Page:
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heydobbs 12-07-2006 08:46 PM

Air in hot water baseboard - help!
My furnace is in the center of my condo and it seems like half of my condo gets heat, but the other half does not. I suspect I have air trapped in my pipes. Plus, I can always hear the water flowing through my hot water baseboard pipes.

I do not have access to the high points of my pipes because I live in a condo building, so I can't look there for pressure reliefs.

This is what I can see in my furnace in my condo:
City water comes in a splits 1. into furnace, and 2. into hot water heater.
Then, there are two pipes coming out of my furnace.
One of the pipes had a pressure bell then a black knob valve and then goes into the wall.
The other pipe comes out of the furnace and splits in two: 1. to a reducing valve then a backflow preventor and then through a red knob valve. 2. the other branch goes to a red knob spigot and then through the wall.

How can I purge the air with the setup I've got?


mdshunk 12-07-2006 09:14 PM

There should be a little fitting at one end or the other of each convector in your condo to bleed the suspected air out. This fitting may be one of a variety of styles.

heydobbs 12-07-2006 10:56 PM

It's a constant loop, so there is no relief valve at the end of each convector - any other ideas?

Can I just open the red knob spigot and keep a constant supply and let it all just flush itself out?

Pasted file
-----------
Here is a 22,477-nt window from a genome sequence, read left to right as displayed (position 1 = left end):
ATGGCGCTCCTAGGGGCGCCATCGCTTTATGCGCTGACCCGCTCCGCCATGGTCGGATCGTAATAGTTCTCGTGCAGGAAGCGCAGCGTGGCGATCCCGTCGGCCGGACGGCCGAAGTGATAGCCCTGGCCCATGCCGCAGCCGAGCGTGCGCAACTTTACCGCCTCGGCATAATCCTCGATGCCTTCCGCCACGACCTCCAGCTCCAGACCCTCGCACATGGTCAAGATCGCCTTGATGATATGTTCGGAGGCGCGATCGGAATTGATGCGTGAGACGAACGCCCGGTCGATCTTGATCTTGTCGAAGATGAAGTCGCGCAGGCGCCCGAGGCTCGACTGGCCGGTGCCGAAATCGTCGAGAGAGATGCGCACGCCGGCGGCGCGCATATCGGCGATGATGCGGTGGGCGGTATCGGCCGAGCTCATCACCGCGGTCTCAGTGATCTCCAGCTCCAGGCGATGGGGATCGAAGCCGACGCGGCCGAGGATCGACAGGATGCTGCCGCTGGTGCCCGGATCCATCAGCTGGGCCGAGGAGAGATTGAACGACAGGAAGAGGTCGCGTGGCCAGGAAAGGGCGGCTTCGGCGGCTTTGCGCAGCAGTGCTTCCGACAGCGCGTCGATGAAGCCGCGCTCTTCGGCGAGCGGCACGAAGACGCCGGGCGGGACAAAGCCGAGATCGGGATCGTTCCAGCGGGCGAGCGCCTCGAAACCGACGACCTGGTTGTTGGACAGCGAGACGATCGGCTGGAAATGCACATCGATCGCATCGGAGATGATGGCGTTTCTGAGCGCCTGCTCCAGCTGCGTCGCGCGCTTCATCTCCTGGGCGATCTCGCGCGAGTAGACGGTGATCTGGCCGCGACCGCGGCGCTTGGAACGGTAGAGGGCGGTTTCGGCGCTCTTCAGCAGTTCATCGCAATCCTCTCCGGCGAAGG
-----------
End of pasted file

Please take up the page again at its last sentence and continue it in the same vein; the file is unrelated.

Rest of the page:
747 12-07-2006 11:08 PM

Mine has three. The first two are located on the copper pipes after the zone a flow valves. Meaning i have two zone a flow valves if you follow those copper pipes on the top of both is a silver screw. Now the other one i never new of until about a month ago when i was in my crawl space. Down there on one of the copper pipes for the heat is a silver screw. Now your system should have one if its a one zone system somewhere you just have to follow the copper pipes until you find the silver screw. If not maybe you don't have one then you will have to call a plumber have one installed. Where i live all plumbers are heating also.

747 12-07-2006 11:12 PM

Open what and keep a constant supply. You mean the water going to the furnance that should always be open. Or at least mine is. This is the way the boiler gets additional water if necessary. It ends at another red valve which is located above the air bladder that is also open. Can you take a pic of your hotwater boiler?

majakdragon 12-08-2006 05:42 AM

Most all of the baseboard units I have installed have a bleeder valve on each baseboard. Looks like a flathead screwdriver slot and you open it to bleed the air. Otherwise, you need to go to the end of the line to bleed the system.

mdshunk 12-08-2006 05:08 PM

This might be beyond what I DIY might want to do, but I have to do this sometimes on difficult systems.... I flip the "fast fill" lever on the pressure reducing valve to double or triple the system pressure and then bleed the lines. When that is accomplished, I close the fast fill lever on the PRV and drain water from the boiler drain into a bucket to get the system pressure back to normal. If you screw this up, you stand a good chance of a catastrophe. I pass this along in the event that you are qualified to do as I sometimes do.

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